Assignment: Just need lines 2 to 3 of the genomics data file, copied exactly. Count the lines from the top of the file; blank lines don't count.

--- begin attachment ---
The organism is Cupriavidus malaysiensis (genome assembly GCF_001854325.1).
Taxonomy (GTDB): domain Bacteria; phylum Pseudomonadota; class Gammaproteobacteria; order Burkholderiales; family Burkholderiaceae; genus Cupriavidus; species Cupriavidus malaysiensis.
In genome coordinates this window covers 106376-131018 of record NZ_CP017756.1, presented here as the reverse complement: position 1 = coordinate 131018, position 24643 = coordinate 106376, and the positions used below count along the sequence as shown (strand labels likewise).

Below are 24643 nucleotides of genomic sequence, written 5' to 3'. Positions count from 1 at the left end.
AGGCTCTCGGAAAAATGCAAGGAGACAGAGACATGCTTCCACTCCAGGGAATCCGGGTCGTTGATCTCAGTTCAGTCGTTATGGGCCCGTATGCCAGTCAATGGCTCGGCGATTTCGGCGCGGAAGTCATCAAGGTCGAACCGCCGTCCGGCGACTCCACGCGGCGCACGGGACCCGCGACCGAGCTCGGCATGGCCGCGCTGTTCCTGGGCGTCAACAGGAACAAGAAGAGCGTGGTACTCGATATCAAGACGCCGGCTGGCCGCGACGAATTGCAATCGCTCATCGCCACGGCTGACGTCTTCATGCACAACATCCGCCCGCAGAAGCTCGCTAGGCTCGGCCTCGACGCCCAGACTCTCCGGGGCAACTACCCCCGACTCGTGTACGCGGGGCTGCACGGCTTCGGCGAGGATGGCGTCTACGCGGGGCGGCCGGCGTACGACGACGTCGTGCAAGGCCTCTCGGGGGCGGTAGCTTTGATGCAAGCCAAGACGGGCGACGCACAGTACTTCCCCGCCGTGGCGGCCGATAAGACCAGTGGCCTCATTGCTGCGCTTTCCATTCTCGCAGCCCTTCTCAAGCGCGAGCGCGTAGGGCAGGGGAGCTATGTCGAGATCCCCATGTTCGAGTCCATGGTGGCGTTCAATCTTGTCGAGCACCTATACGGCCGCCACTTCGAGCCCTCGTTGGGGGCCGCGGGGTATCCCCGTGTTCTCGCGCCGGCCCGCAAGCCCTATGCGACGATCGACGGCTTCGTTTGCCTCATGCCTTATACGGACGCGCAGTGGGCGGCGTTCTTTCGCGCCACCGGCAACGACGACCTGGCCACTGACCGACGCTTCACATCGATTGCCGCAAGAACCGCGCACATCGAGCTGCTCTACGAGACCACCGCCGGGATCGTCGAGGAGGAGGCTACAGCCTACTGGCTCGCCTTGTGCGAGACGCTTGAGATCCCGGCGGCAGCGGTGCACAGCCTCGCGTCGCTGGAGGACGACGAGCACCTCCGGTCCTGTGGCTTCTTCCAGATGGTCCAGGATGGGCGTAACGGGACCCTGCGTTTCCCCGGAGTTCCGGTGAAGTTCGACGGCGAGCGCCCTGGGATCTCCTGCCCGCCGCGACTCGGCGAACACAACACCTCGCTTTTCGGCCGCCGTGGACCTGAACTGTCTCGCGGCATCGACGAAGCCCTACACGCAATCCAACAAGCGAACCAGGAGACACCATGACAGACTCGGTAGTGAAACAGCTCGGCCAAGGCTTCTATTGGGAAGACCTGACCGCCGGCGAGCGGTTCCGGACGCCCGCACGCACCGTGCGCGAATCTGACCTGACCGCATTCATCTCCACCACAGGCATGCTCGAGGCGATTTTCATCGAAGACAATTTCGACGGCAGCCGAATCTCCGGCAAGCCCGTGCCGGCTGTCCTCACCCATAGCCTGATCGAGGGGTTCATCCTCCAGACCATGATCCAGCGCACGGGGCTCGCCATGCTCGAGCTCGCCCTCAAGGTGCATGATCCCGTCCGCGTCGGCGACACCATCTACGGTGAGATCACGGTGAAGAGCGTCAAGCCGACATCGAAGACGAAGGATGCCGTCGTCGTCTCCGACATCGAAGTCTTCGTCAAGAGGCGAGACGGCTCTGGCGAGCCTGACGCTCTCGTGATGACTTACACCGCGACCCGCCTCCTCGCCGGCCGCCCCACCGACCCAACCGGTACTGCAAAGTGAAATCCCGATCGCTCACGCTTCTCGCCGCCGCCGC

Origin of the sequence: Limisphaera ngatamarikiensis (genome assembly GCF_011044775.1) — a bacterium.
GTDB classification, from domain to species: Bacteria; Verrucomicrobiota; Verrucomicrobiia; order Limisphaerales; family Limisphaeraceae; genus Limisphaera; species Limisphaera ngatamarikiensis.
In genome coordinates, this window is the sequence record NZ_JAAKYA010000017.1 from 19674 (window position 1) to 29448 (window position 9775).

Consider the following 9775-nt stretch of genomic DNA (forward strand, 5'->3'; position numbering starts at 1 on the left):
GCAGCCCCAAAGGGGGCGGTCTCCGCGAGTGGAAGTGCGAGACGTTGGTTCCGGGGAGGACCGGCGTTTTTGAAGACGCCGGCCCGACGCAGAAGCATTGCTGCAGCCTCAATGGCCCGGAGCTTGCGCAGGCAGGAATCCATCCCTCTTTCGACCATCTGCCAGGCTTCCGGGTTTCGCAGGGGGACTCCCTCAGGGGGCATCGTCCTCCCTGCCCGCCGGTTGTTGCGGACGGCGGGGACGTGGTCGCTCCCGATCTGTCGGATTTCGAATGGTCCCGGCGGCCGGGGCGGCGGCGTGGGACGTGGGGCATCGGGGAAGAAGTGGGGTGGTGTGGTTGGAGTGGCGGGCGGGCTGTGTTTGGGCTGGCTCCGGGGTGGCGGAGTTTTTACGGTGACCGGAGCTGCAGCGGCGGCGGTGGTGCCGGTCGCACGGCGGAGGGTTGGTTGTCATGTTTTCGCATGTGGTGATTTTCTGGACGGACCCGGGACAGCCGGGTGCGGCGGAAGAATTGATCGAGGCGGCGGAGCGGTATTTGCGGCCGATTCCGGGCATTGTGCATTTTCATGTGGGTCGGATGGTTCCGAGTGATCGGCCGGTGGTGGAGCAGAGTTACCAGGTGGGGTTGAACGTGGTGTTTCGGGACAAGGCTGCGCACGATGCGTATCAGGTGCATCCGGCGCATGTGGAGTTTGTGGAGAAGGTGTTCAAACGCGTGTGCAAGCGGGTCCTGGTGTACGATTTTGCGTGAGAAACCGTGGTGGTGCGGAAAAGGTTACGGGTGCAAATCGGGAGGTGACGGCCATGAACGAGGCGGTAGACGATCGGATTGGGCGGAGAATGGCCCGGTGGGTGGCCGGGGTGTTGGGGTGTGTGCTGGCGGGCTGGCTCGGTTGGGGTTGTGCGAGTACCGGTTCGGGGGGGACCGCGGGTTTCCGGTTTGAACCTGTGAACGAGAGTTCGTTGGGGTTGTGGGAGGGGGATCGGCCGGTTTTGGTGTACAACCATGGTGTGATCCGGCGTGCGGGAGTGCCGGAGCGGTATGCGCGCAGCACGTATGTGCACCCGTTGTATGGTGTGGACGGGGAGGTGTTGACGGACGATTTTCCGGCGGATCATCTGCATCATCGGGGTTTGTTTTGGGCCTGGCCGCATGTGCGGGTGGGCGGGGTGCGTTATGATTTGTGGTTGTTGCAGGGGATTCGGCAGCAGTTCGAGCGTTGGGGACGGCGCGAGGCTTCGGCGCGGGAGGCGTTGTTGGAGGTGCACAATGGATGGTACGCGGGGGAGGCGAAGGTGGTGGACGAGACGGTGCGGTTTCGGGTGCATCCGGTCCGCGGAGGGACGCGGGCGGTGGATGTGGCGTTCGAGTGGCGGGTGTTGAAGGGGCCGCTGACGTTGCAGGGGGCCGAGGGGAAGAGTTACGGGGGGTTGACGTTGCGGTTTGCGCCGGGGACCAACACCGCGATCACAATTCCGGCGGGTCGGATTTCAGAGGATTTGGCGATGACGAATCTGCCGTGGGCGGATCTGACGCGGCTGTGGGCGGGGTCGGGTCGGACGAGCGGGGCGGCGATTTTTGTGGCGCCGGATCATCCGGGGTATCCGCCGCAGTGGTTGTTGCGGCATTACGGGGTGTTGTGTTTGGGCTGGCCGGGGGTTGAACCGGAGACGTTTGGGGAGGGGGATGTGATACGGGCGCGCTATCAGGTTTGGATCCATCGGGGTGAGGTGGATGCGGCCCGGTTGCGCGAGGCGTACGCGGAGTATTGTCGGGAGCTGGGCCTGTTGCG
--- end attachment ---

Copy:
Taxonomy (GTDB): domain Bacteria; phylum Pseudomonadota; class Gammaproteobacteria; order Burkholderiales; family Burkholderiaceae; genus Cupriavidus; species Cupriavidus malaysiensis.
In genome coordinates this window covers 106376-131018 of record NZ_CP017756.1, presented here as the reverse complement: position 1 = coordinate 131018, position 24643 = coordinate 106376, and the positions used below count along the sequence as shown (strand labels likewise).